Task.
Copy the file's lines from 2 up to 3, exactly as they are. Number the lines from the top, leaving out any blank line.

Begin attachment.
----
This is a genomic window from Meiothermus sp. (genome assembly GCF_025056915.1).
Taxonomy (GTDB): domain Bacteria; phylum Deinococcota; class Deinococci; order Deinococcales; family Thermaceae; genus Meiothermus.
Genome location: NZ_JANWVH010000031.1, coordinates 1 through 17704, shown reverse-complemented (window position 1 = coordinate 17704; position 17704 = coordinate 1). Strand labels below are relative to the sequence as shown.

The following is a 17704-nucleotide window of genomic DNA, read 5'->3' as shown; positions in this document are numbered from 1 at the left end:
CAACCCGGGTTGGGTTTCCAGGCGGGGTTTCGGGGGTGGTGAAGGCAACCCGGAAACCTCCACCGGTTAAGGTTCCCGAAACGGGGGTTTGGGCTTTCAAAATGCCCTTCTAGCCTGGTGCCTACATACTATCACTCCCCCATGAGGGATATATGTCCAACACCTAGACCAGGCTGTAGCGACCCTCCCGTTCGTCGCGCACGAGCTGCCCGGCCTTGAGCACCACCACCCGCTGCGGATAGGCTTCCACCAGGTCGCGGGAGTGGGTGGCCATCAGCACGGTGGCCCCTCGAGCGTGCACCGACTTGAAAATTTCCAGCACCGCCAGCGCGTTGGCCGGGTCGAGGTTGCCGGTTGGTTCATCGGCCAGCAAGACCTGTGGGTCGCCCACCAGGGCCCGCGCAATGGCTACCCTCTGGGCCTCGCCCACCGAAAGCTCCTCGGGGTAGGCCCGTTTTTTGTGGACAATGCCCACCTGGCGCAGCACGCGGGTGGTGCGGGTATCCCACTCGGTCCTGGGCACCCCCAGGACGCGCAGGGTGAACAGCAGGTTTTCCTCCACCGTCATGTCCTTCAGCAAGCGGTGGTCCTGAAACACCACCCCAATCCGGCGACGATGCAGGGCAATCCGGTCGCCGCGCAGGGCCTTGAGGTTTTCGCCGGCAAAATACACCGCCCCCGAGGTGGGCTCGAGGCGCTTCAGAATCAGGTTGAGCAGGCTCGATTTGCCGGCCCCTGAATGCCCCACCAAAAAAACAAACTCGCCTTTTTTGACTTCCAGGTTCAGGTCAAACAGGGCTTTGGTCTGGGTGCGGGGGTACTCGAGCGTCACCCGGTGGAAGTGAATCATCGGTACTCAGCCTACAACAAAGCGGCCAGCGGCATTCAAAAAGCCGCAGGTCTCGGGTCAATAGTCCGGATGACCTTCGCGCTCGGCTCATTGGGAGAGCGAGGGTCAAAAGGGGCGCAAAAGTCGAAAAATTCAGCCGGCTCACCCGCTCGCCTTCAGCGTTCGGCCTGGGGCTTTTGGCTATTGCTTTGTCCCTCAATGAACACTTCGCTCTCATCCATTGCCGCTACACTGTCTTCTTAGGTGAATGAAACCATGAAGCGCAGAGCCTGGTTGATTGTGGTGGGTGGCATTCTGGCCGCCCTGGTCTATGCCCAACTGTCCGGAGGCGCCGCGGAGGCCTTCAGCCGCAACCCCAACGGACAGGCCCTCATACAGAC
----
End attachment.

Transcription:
Taxonomy (GTDB): domain Bacteria; phylum Deinococcota; class Deinococci; order Deinococcales; family Thermaceae; genus Meiothermus.
Genome location: NZ_JANWVH010000031.1, coordinates 1 through 17704, shown reverse-complemented (window position 1 = coordinate 17704; position 17704 = coordinate 1). Strand labels below are relative to the sequence as shown.